Quotulatiousness

April 22, 2012

Danish Dutch design helps rescue the US Coast Guard from further embarrassment

Filed under: Military, USA — Tags: , , , — Nicholas @ 12:01

Strategy Page on the US Coast Guard’s latest cutters:

The U.S. Coast Guard recently commissioned the first of 58 “Fast Response Cutters.” These are 46.8 meter (154 feet) long, 353 ton vessels equipped with a 8 meter (25 foot) rigid hull boat launched and recovered internally from a ramp in the stern (rear) of the ship. Armament of the cutter (as seagoing coast guard ships are called) consists of a remotely controlled 25mm autocannon and four 12.7mm (.50 caliber) machine-guns, plus small arms. Top speed is 52 kilometers an hour and the crew of 22 has sleeping and eating facilities on board so the ship can be at sea five days at a time (and 2,500 hours, or over 100 days, a year at sea). The Fast Response Cutter is basically a slightly larger version of the Danish Dutch Damen Stan 4207 patrol vessel.

The Danish Dutch design was selected four years ago because, a year before the Coast Guard was finally forced to admit defeat in its effort to build an earlier design for 58 new patrol ships (Fast Response Cutters.) The ship builders (Lockheed Martin and Northrop Grumman) screwed up, big time. While the Coast Guard shares some of the blame, for coming up with new concepts that didn’t work out, the shipbuilders are the primary culprits because they are, well, the shipbuilding professionals, and signed off on the Coast Guard concepts. Under intense pressure from media, politicians and the shame of it all the Coast Guard promptly went looking for an existing (off-the-shelf) design, and in a hurry. That’s become urgent because of an earlier screw up.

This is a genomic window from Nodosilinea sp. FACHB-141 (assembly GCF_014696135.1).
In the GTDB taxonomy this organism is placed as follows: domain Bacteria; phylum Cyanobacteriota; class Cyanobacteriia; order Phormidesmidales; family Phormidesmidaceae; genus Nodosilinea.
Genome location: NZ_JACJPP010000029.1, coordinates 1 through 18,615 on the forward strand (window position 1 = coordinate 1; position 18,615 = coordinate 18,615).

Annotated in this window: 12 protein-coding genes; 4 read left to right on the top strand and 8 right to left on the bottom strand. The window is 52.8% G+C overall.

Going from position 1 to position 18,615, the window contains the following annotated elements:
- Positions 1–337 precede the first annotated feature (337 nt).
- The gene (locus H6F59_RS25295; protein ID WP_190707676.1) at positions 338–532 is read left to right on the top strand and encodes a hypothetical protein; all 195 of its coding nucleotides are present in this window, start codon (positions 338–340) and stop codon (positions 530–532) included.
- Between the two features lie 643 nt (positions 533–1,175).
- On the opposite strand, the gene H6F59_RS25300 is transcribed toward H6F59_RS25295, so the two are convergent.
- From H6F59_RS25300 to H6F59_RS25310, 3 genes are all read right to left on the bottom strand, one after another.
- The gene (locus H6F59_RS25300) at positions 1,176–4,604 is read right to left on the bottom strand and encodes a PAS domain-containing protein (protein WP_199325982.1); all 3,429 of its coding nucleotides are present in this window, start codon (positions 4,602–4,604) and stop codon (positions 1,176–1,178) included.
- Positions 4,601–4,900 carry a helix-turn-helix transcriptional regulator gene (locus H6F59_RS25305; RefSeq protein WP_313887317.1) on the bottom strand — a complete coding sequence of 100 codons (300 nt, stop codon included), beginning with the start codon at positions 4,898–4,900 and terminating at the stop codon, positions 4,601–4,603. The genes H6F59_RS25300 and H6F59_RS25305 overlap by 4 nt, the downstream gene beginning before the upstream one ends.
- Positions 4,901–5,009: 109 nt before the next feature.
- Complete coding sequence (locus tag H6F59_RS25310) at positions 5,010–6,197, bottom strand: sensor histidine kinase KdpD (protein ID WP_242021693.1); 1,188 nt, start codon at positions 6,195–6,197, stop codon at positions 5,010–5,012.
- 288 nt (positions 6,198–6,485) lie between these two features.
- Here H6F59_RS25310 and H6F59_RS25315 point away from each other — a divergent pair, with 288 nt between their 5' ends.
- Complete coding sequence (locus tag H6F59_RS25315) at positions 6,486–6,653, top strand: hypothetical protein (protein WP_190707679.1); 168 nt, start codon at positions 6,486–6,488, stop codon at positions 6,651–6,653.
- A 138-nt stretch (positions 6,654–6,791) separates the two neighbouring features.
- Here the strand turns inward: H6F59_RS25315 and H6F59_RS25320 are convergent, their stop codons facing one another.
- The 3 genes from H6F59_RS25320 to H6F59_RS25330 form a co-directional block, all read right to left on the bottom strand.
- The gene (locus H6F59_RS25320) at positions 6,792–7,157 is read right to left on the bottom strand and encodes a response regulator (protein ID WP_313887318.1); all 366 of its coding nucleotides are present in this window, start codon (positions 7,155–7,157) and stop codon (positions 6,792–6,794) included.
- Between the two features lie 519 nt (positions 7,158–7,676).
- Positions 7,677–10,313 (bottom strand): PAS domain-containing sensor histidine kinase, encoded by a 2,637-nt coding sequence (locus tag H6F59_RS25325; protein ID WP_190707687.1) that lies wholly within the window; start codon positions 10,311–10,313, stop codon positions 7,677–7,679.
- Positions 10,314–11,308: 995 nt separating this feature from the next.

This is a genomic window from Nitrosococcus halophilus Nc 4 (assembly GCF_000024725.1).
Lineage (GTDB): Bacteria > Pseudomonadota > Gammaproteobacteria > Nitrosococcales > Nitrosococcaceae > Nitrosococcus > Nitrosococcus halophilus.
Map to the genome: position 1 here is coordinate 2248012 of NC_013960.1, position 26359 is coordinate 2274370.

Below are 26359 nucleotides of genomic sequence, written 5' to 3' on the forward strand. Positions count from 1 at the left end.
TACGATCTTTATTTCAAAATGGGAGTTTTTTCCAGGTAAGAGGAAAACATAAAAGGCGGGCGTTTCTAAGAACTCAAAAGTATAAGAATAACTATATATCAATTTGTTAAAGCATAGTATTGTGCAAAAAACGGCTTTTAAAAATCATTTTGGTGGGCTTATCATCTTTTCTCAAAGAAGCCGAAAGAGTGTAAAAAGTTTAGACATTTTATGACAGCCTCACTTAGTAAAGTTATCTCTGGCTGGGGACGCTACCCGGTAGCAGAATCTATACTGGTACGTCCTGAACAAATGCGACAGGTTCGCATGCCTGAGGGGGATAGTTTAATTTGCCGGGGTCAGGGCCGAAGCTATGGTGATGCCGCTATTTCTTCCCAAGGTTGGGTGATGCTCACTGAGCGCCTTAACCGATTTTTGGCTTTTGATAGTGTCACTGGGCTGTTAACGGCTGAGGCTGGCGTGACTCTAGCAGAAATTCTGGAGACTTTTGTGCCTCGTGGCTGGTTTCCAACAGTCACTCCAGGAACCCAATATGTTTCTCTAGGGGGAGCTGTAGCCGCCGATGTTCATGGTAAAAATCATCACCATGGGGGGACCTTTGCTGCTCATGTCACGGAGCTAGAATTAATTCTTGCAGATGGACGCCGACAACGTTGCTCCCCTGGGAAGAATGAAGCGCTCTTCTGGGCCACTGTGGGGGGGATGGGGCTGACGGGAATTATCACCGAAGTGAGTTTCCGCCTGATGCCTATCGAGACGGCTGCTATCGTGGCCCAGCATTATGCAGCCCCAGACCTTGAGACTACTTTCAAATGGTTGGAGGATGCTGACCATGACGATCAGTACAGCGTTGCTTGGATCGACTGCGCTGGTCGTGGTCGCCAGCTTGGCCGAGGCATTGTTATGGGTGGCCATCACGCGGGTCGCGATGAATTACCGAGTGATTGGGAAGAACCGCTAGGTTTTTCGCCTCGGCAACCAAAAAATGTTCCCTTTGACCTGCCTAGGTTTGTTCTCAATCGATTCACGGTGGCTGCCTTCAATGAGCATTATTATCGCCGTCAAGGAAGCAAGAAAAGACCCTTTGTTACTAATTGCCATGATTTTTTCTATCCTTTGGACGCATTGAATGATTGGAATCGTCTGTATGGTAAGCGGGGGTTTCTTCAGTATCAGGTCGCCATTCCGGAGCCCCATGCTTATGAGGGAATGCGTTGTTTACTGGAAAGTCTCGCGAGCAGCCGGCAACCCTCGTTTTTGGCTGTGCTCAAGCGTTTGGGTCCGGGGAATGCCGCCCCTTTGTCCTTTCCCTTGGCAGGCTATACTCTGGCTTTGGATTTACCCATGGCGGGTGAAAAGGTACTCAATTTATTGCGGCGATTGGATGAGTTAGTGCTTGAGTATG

Six years ago, the Coast Guard discovered that a ship upgrade program made the modified ships structurally unsound and subject to breaking up in heavy seas

Update: Thanks to eagle-eyed commenter Guan Yang who pointed out that the design is actually Dutch, not Danish. I’ve modified the quoted text to match the correct information.

4 Comments

  1. Dutch, not Danish.

    Comment by Guan Yang — April 22, 2012 @ 13:37

  2. Right you are, the ships are of Dutch design, not Danish (as stated in the original article). Here’s the Wikipedia page on the class.

    Comment by Nicholas — April 22, 2012 @ 23:41

  3. Hmmm. Looking at the specific page for the “Marine Protector” class, the dates don’t match what Strategy Page had either:

    The Marine Protector class is a class of coastal patrol boats of the United States Coast Guard. The 87-foot-long vessels are based on the Stan 2600 design by Damen Group, and were built by Bollinger Shipyards of Lockport, Louisiana. Each boat is named after a marine predator.

    The Coast Guard placed its original order in 1999 for 50 boats, which were delivered by mid-2002.[2] Several additional orders brought the class to a total of 73 ships, with the last, USCGC Sea Fox, being completed in October 2009. [3] Four additional vessels were built for Foreign Military Sales, with two each going to Malta and Yemen.[4]

    Comment by Nicholas — April 22, 2012 @ 23:47

  4. Strategy Page has silently updated the original with the same edits I’ve made in my original excerpt. I’d have preferred it if they at least acknowledged that they’d made an error and a correction.

    Comment by Nicholas — April 24, 2012 @ 08:37

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